Japan’s business conditions haven’t been this good for a decade


Nov. 21 2019, Updated 3:55 p.m. ET

Sentiment is back to 2007 levels

This series examines the key economic indicators in the Bank of Japan’s “beige book,” as we call it in the USA in the case of our Federal Reserve Bank. In Japan, the Bank of Japan refers to this survey as its Tankan (Short-term Economic Survey).

The below graph reflects the dramatic improvement in business conditions in Japan since the 2008 crisis. Remember that Japan’s new Prime Minister, Shinzo Abe, was elected in November 2012, with a key economic mandate to get Japan out of its post-1990 deflationary spiral. Since that time, large manufacturing companies (the red line) have rebounded strongly, as Japan’s new Prime Minister has begun implementing his “three arrows” strategy to revitalize the Japanese economy—monetary policy, fiscal policy, and regulatory restructuring. As a result of the aggressive monetary and fiscal policies being employed, the Japanese yen has weakened 30% since late 2012 and has made a major contribution to the growth in profitability among Japan’s exporting companies. This series takes a deeper view of the economic data so that investors will have a clearer idea as to whether or not long-term growth prospects will outweigh this single quarter of weak data.

Calendar 4th quarter GDP is weaker than expected

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Despite the additional positive trends noted in this series, readers should consider that Japan’s gross domestic product for the first calendar quarter of 2014 came in at a mere 1.0%—far below 2.8% estimates. On an annualized basis, public demand grew 0.8% over the same quarter the prior year, while public demand (government spending) grew 0.9%. Private residential investment grew at an annualized 4.2%. Japan remains concerned that its January-through-March data will be significantly weaker, with Japan’s Cabinet Office estimating the next quarterly GDP growth number to fall from 1.0% to 0.7%. (Note that Japan’s fiscal year runs from April 1 through March 31, so the recent data is technically Japan’s third fiscal quarter GDP data, though it’s fourth quarter data on a calendar basis or according to U.S. convention).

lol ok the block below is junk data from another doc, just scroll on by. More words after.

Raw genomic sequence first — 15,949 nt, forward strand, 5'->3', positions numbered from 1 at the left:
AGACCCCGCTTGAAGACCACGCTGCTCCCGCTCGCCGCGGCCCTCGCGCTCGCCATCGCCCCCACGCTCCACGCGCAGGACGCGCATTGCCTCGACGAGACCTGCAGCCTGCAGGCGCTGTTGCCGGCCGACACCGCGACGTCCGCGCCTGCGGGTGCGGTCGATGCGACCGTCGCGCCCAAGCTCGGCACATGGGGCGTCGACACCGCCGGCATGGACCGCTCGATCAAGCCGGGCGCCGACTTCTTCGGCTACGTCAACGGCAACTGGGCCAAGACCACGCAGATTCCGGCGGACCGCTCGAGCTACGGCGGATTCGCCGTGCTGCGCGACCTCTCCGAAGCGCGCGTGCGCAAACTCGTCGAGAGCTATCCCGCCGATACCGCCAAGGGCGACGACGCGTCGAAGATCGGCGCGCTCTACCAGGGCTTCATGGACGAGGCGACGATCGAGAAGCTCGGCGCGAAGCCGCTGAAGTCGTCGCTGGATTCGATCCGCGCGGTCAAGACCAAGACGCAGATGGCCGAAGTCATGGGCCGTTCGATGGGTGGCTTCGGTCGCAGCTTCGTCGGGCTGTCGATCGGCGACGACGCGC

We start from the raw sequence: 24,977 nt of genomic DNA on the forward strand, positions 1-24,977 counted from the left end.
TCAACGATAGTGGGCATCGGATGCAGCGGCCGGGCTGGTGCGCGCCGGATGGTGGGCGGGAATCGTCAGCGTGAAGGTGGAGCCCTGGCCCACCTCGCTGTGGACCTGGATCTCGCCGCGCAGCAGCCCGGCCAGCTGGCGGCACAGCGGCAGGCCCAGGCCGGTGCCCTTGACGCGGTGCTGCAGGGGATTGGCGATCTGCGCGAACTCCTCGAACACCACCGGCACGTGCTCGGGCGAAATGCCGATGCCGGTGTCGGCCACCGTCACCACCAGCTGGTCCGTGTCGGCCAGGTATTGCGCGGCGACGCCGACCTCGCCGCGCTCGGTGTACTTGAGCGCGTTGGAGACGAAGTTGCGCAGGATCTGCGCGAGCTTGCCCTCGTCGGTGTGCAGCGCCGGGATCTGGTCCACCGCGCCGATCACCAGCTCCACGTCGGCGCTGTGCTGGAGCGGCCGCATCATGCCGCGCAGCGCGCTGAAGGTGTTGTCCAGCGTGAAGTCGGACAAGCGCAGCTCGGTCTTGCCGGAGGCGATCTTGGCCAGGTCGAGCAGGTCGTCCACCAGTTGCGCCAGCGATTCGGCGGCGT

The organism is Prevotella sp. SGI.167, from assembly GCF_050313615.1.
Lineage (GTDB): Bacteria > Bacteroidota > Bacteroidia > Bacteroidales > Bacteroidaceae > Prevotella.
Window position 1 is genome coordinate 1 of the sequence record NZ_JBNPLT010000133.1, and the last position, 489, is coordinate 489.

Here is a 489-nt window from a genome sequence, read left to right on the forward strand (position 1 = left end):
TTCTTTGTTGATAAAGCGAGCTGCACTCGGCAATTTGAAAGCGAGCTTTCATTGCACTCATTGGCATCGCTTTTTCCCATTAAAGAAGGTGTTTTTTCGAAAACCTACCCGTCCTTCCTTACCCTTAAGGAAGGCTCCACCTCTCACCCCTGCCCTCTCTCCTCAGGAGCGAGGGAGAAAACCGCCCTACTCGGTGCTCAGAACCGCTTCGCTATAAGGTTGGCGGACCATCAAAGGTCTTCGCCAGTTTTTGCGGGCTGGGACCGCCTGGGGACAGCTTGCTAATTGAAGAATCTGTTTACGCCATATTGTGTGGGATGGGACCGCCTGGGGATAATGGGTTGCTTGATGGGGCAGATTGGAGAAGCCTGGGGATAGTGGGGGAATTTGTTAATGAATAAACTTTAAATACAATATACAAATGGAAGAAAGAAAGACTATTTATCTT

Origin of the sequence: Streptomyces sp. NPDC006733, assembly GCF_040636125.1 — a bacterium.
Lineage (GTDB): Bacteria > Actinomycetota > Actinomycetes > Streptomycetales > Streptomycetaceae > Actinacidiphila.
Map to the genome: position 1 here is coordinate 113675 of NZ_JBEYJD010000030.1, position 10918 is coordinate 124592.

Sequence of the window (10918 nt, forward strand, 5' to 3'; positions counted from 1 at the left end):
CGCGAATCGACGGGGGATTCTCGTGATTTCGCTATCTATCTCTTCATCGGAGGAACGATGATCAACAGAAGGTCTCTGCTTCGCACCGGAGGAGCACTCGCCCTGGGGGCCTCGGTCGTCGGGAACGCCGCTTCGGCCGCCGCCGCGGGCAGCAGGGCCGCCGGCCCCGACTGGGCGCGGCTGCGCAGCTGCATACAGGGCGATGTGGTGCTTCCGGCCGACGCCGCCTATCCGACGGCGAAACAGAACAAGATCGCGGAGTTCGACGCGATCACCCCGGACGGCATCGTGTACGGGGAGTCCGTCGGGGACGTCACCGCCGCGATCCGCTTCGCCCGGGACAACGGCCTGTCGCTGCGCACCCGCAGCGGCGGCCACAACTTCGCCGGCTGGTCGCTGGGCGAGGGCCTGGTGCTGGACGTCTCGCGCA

Shocker: Non-manufacturing outpaces manufacturing

The above graph reflects the Nikkei Index (the dotted black line) lagging business sentiment recovery in Japan. While the weakening yen has supported the manufacturing sector’s profits and outlook (the red line), it’s also important to note that the non-manufacturing sector (the green line) has made a significant recovery, outpacing manufacturers on the recovery for the first time since the bubble economy burst in 1990. This points to a fairly broad-based recovery in Japan, though if the yen continues to weaken, it’s likely that Japanese manufacturers will continue to grow at the recent astronomical pace. This is great news for Japan’s investors.

To see how Japan’s fixed investment recovery is supporting the equity market and corporate profits, please see the next article in this series.

For an overview of the U.S. macroeconomic recovery that could support Japan’s export economy, please see 2014 US macro outlook: The crack in the debt ceiling.

Japan’s equity outlook

As 2014 progresses, investors could see a continued outperformance of the Wisdom Tree Japan Hedged (DXJ) and the iShares MSCI Japan ETF (EWJ) versus China’s iShares FTSE China 25 Index Fund (FXI) and Korea’s iShares MSCI South Korea Capped Index Fund (EWY). For further clarification as to why DXJ could outperform both EWJ and other Asian equity indices, please see Why Japanese ETFs outperform Chinese and Korean ETFs on “Abenomics.” Plus, as Japan pursues unprecedented monetary expansion and the U.S. Fed tapers its bond purchases, Japanese equities could also outperform broad U.S. equity indices, as reflected in the State Street Global Advisors S&P 500 SPDR (SPY), State Street Global Advisors Dow Jones Index SPDR (DIA), and Blackrock iShares S&P 500 Index (IVV). For more on how the U.S. Fed’s recent announcements could impact global equities, please see Will the Fed take a bite out of Apple?


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